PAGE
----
Sharing from his own life regrets and from the work of Dr. Mirsolav Volf, Kyle encourages us that the magnetic and powerful life Jesus leads us into is found in choosing embrace over exclusion, in choosing self-sacrifice over others-sacrifice, and in resisting the power our in-group loyalty tests have over us.
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Does Jesus on the Cross paint a picture of an angry, violent God who needs his wrath satisfied? Vince shares his journey away from that unsettling interpretation of Jesus on the Cross and toward a different interpretation that is the opposite of unsettling — one that is loving and inspiring and beautiful in the way it speaks to humanity in general and in the way it can speak to each of us personally.
With (sadly) U.S. Attorney General Jeff Sessions providing a perfect case study last week, Kyle demonstrates a particularly American tendency toward misinterpreting the Bible: taking out of context a secondary supporting point from a Biblical writer and turning that into a timeless truth or ultimate ethic. As an alternative, Kyle suggests the power and helpfulness of reading the Bible “descriptively”.
Everyone wants to change and grow and be a different, better person in the future than they are today. But so much of what we default to doing to try to change and grow just doesn't work. (And, sadly, so much of what churches tend to teach is things that don't work.) Kyle teaches us a helpful way to approach trying to change, and brings us to an incredible promise from God that makes change feel possible.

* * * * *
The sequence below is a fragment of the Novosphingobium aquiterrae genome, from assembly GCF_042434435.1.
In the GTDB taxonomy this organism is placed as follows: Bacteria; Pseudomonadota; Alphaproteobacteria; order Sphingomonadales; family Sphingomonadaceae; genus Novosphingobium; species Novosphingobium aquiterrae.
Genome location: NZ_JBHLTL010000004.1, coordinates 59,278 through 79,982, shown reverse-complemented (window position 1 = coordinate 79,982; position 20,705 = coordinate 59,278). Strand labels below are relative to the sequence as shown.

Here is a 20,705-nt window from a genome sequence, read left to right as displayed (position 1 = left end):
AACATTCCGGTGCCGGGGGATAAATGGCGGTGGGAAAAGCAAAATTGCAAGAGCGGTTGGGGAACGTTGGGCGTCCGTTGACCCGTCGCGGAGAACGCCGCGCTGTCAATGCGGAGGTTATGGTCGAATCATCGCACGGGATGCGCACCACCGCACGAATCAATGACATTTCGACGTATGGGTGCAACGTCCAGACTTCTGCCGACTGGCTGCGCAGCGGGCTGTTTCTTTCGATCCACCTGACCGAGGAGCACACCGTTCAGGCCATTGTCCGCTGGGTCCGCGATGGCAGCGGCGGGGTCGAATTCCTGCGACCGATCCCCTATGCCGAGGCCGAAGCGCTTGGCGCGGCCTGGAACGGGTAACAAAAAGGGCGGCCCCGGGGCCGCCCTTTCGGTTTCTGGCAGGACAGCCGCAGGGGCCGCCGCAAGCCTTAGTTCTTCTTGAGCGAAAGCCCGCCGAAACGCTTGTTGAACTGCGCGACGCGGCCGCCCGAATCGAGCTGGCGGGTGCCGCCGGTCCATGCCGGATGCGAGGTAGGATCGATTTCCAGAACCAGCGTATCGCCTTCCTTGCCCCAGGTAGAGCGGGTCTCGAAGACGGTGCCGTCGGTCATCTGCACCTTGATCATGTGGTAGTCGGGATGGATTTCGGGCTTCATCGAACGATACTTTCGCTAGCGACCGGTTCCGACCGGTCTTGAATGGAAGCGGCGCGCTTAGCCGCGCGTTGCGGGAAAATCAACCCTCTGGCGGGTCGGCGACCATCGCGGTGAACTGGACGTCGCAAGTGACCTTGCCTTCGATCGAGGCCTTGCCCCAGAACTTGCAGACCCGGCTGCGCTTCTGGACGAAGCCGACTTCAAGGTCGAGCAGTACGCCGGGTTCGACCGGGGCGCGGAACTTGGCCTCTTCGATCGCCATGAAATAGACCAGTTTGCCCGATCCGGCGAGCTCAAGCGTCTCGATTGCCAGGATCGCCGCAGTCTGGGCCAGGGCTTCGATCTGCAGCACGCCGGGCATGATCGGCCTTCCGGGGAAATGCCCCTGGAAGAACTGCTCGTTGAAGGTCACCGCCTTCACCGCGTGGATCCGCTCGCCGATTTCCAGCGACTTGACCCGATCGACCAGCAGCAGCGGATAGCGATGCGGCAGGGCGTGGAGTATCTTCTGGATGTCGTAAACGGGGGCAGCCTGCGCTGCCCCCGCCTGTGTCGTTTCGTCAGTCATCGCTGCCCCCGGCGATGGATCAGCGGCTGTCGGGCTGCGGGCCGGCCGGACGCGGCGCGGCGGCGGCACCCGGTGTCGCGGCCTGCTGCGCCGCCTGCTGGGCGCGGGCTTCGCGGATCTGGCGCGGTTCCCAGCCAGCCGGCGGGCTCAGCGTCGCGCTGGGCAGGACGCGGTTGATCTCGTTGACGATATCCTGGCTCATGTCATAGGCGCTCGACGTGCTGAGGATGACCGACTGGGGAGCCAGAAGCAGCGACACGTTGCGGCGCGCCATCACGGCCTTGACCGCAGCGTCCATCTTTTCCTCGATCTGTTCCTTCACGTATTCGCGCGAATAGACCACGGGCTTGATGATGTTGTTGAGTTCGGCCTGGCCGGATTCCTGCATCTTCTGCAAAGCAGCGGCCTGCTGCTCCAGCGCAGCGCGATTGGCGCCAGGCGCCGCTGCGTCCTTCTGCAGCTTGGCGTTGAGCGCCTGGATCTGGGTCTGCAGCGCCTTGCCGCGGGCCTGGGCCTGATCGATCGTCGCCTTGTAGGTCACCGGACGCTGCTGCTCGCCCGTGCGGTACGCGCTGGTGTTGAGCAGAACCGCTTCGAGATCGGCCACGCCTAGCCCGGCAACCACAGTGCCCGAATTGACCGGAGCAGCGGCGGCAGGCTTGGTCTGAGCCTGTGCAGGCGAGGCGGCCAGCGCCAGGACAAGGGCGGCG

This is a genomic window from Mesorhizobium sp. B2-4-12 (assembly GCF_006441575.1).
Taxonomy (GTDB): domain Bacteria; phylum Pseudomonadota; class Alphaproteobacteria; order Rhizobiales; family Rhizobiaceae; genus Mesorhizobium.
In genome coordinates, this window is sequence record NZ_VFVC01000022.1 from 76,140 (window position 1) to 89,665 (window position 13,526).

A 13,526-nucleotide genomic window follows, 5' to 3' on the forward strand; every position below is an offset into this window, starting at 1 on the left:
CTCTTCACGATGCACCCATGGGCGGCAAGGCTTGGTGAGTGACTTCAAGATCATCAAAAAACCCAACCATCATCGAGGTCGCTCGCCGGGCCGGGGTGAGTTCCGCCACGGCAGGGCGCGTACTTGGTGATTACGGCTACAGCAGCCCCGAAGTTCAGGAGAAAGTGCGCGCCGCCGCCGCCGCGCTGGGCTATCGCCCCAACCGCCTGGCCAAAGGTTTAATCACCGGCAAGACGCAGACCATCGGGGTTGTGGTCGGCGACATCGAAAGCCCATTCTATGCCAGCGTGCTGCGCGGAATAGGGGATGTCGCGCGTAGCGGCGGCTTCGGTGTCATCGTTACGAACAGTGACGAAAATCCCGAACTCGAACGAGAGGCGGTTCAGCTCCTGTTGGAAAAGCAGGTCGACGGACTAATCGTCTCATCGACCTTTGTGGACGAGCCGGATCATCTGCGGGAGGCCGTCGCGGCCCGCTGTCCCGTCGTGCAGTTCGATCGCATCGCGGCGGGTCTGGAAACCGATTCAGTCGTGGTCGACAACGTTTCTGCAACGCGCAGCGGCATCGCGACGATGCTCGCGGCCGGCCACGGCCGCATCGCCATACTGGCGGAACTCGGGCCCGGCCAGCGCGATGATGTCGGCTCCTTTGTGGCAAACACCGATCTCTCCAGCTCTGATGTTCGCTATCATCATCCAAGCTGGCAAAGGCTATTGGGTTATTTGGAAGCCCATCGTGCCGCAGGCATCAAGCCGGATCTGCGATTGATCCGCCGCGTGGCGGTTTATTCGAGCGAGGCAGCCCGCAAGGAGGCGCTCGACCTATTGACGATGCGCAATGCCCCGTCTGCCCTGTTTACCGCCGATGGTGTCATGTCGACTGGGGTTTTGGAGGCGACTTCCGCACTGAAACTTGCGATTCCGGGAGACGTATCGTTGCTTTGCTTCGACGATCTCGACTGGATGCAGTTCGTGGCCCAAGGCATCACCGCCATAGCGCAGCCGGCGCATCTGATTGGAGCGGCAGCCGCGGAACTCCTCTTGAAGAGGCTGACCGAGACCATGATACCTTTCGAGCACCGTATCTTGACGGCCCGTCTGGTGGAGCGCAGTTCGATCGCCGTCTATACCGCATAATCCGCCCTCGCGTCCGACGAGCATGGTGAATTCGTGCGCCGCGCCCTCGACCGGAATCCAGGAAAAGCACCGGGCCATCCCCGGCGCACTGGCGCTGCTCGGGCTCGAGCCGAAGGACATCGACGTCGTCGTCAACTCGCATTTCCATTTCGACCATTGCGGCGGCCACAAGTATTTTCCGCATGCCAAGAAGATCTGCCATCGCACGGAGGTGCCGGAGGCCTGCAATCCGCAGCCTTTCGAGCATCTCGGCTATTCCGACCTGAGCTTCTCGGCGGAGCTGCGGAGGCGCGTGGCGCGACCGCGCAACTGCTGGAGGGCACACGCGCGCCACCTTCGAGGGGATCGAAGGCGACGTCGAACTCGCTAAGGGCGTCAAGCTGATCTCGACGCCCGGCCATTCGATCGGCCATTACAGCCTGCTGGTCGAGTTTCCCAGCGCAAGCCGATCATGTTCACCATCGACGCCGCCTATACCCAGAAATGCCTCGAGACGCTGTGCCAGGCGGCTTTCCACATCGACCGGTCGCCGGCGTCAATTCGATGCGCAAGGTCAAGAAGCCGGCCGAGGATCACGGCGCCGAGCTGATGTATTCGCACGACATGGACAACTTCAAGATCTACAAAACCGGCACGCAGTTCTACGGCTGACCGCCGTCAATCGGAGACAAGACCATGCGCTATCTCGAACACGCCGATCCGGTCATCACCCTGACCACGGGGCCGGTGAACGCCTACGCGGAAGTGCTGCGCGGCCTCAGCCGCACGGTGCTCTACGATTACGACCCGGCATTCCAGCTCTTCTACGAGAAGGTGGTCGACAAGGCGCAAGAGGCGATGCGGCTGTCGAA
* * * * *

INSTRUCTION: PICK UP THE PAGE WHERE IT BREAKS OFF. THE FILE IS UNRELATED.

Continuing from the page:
Whether it's the consumerism bred into Americans like us today, or the hunger for power and status bred into the Greco-Roman culture of St. Paul's day, all people, no matter the era, seem to default to asking "what's in this for me?" rather than "what's in this for us?"
Living without fear doesn't really seem to be a legitimate possibility... But can God offer help in the midst of whatever fears we have, so that those fears don't drive us and our decision making?
How St. Paul's encouragement to be "justified by faith" rather than by works can help us when we feel pent up with an exhausting drive to prove ourselves.
Giving ourselves permission to be uncertain, and inviting God into our pain and suffering.
Second in the series: A God for everyone